Often overlooked (when they’re not being bashed by feet, paws, scooters and various ride-on toys), skirting boards are an important element to a room. They can be a subtle detail that can finish off a new décor scheme as well as add protection to those parts of the lower walls that are vulnerable to attacks. It’s important to get the right balance of form and function when you’re choosing new skirting boards as you want them to fit in with your style and be tough enough to cope with whatever your household might (literally) throw at them.
The purpose of your skirting boards
Your skirting boards are the original multi-taskers. They were originally devised to cover up less-than-perfect plastering as well as concealing the expansion gap that wooden floors have around the edges of the room. These handy features also provide a “break” for the eye and, finally, prevent scuffs and bangs from wheels, feet, vacuum cleaners and heavy furniture.
Finally, skirting boards fit in with the general style of your home and its décor and you can’t let function override form or your rooms can look a bit clinical or even industrial. Of course, if that’s your goal, then OK, but if it’s not, then you should consult skirtingsrus.co.uk for advice and ideas.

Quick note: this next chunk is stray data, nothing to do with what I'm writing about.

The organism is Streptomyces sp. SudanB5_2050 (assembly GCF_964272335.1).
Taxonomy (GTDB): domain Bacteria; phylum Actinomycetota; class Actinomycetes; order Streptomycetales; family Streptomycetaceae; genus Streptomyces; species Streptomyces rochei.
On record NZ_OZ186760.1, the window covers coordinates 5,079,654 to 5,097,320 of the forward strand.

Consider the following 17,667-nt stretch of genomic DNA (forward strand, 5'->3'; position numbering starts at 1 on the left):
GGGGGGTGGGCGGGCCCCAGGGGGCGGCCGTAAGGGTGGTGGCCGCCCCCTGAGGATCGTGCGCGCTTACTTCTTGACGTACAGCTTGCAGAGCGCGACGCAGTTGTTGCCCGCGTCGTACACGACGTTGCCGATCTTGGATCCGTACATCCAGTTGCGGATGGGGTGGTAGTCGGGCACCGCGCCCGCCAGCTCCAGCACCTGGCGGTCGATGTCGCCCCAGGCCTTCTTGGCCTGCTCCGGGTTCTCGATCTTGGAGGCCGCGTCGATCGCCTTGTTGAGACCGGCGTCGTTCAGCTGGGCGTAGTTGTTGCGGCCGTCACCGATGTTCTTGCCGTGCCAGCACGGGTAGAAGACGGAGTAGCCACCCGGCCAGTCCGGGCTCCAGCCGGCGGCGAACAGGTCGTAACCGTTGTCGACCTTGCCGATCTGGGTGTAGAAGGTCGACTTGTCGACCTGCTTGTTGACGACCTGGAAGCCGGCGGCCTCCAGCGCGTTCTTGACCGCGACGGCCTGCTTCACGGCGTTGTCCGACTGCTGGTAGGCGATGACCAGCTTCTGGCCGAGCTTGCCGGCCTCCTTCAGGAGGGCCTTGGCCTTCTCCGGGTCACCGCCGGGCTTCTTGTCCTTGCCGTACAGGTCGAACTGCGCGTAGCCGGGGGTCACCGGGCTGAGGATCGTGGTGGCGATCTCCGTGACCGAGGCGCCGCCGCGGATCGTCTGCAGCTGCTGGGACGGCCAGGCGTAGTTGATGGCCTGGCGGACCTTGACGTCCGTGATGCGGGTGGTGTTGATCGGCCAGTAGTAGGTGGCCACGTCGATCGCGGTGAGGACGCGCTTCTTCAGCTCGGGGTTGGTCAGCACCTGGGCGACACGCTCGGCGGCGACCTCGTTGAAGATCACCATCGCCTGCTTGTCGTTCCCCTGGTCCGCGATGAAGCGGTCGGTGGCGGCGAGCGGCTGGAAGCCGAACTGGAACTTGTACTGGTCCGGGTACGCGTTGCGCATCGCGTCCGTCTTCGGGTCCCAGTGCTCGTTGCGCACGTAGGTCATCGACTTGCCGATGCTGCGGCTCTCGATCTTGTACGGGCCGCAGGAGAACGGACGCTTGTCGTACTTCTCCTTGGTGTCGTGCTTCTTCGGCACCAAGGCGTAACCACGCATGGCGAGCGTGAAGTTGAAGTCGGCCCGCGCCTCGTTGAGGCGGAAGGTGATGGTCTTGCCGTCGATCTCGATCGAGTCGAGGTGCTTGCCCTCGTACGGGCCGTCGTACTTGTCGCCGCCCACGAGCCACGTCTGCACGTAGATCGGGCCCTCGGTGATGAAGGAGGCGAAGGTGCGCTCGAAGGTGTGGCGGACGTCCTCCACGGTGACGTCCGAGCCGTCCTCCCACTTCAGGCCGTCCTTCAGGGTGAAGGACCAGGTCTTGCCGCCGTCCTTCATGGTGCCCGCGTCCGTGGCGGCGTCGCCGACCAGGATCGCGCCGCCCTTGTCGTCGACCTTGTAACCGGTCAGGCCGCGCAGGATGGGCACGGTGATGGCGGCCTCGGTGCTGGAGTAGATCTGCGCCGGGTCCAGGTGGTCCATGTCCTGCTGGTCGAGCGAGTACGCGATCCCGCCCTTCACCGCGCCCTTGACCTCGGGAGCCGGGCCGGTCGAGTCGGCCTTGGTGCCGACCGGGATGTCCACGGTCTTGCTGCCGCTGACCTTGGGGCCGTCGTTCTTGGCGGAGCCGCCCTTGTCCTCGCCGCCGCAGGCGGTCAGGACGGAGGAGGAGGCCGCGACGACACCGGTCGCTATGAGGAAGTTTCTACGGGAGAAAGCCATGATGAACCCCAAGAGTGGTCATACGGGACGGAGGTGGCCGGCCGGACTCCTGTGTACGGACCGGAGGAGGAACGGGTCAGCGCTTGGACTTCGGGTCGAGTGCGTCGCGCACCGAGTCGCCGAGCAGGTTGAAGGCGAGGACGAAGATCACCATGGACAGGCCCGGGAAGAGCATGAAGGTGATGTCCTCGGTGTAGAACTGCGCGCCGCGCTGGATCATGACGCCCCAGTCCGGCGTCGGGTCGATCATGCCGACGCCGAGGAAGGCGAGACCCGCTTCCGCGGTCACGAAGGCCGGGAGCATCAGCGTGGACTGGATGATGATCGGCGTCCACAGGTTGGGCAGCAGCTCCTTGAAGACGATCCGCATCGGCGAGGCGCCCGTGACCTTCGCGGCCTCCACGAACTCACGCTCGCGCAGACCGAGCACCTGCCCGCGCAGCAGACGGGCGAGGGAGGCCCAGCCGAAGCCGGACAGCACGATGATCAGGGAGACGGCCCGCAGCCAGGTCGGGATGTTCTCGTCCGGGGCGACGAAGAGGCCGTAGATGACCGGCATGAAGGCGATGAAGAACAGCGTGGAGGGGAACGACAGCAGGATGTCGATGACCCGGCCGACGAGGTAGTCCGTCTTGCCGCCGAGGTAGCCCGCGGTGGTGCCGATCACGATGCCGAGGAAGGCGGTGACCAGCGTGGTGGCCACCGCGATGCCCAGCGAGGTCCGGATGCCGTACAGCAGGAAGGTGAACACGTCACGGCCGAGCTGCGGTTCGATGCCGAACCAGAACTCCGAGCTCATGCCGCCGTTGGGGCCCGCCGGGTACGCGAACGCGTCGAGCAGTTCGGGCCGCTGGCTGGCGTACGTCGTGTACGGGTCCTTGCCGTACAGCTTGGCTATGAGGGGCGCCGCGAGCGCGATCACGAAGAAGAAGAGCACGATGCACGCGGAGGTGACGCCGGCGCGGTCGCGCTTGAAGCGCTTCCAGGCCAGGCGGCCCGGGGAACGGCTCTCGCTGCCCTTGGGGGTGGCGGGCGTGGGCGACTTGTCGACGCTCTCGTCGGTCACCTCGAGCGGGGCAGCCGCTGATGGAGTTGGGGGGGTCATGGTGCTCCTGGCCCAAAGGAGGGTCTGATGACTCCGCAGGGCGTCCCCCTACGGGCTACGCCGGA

Consider your style
Usually, if you live in a period property then it’s best to keep as many of the original features and trimmings as you can. Obviously, things wear out and get damaged over the decades, but when it’s time to replace them, try to get as close to the original as possible. You don’t have to do this, but if you’re planning to sell a few years down the line, then it’s best to play safe.
If your home is more contemporary, then you can branch out a bit and introduce your own styles and finishes as there are no rules!
In general, you’re looking at either solid wood, MDF or HDF. Real wood can warp and split, so most modern skirting boards are made from MDF or HDF.
The benefits of MDF
MDF, or medium-density fibreboard, is moisture-resistant and doesn’t swell or warp as much as wood, so there’s not much you need to do once it’s installed; this material lasts much longer than most softwoods.
It’s also considerably cheaper than real wood and you can buy your skirting boards pre-treated or even pre-painted.
If you don’t buy your boards pre-painted, the smooth surface of the MDF makes doing it yourself really easy.
MDF skirting boards are precision-cut so they’re also very easy to install. It’s possible to order skirting boards with pre-cut routing channels, which means you can conceal cables without having to cut into a wall.
The benefits of HDF skirting boards
You get the same benefits as with MDF, but they’re a bit more enhanced. HDF (high-density fibreboard) is more moisture-resistant and harder than MDF.
It doesn’t swell up or warp at all, which makes painting or any other decoration easier and this material is ideal for rooms like bathrooms or kitchens, which can get damp or wet.
The only real disadvantage of MDF or HDF is that they need to be painted for aesthetic reasons. If you want a clear stain or a varnish look, you’ll need soft or hard wood.